Assistant Professor, University of British Columbia
John Street obtained his degree in Medicine from University College Cork, Ireland in 1993. During medical school he was recipient of The Watts Medal, a national award for undergraduate research. After an internship at Cork University Hospital, where he was awarded the ‘Intern of the Year’ prize, Street entered the Postgraduate Surgical Training Program of the Royal College of Surgeons of Great Britain and Ireland. He obtained his FRCS in General Surgery in 1997. Following this he was awarded a Clinical Research Fellowship by The Health Research Board Ireland and the Ainsworth Scholarship by the National Universities of Ireland, to allow him to complete two-year full-time basic science research at University College Cork and Genentech Inc., San Francisco. Street subsequently trained in Trauma and Orthopedic Surgery with the Institute of Trauma and Orthopedic Surgery of Great Britain and Ireland. Amongst his awards during that time were The British Orthopedic Research Society Fellowship Award 2000, The Irish Institute of Orthopedics Resident Award 2001 and The Royal College of Surgeons of Ireland Presidents Prize 2002. He obtained his FRCS in Trauma and Orthopedic Surgery in 2004. He was conferred with the degree of PhD in Orthopedic Surgery in 2005 from the National University of Ireland.
Street served as Clinical Spine Fellow at the Combined Orthopedic and Neurosurgical Spine Program of Vancouver General Hospital and University of British Columbia for one year until August 2006. Since then he has been in independent clinical practice as an Orthopedic Spine Surgeon as part of the Combined Neurosurgical and Orthopedic Spine Program of Vancouver General Hospital and University of British Columbia. His clinical practice is entirely in the surgical and non-surgical management of adult patients with spinal disorders, across the entire breath of degenerative and traumatic conditions of the spine. His specific areas of clinical interest are in spinal trauma and complex spine deformity. His clinical research interests are in Adverse Event identification and avoidance and in quality of life outcomes of patients with spinal disability. His basic science research interests are in the biomechanics of cervical spine trauma and in the biomechanics of saggittal spinal imbalance.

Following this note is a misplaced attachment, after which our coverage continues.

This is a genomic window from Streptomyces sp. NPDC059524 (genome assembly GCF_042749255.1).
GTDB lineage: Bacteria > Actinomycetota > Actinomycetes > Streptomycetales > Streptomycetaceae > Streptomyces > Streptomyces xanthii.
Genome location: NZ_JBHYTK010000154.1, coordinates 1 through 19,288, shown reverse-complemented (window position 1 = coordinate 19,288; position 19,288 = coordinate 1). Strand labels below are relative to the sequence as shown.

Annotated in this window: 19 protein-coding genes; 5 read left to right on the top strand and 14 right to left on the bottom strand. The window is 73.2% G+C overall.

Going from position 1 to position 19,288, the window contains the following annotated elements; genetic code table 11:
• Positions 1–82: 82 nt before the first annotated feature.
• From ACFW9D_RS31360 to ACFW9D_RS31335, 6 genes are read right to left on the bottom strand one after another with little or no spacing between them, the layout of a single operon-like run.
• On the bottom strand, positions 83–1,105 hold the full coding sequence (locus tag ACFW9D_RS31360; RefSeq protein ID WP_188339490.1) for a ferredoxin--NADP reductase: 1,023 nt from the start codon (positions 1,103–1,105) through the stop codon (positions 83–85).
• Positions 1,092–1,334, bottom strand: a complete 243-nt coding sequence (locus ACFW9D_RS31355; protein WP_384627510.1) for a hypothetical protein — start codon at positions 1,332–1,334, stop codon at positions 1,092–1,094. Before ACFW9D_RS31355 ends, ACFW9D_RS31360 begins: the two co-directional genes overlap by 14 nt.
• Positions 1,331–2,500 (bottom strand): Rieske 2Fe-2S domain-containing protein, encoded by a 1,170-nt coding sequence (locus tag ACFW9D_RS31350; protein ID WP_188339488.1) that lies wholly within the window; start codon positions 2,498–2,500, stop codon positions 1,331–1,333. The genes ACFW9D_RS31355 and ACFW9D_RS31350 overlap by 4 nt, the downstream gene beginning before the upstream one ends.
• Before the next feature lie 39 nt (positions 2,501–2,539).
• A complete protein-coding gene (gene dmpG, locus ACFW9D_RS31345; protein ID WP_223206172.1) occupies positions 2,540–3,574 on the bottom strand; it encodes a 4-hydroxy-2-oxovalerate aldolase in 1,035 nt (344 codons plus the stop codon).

Since July 2011 Street has held the academic position of Assistant Professor within the Department of Orthopedics at the University of British Columbia with significant undergraduate and postgraduate teaching and training responsibilities. He is co-Medical Director of the Complex Spine Program at Vancouver General Hospital, Clinical Lead for the Integrated Ambulatory Spine Program and coordinator of the undergraduate and postgraduate education program. He is Spine Specialty Chair for the Canadian Orthopedic Association. He is a member of most major national and international societies for the treatment of spinal conditions. He has presented more than 200 times at international conferences and is the author of more than 60 peer reviewed academic publications. He is a reviewer for The Spine Journal and for six other different academic orthopedic publications. He is a regular invited contributor to academic spine meetings and publications both locally and internationally.
Street is the recipient of 23 national and international awards for scholarship in the fields of orthopedics and spine surgery, most recently the American Spinal Injuries Association, Young Researcher Award, 2009, The Scoliosis Research Society Hibbs Award Finalist 2010. In 2011, he was awarded the Outstanding Paper Award for Surgical Research by the North American Spine Society and The Spine Journal. In 2012 he co-authored the Best Poster Award at The American Academy of Orthopedic Surgeons Annual Meeting, the Jacques Duparc Award by the European Federation of National Associations of Traumatology and Orthopedics, the New Investigator Award from the Canadian Society for Biomechanics and the Aaron Moser Award by ICORD.
John Street is the author of our recent Focus on: Insufficiency fractures of the spine: the role of kyphoplasty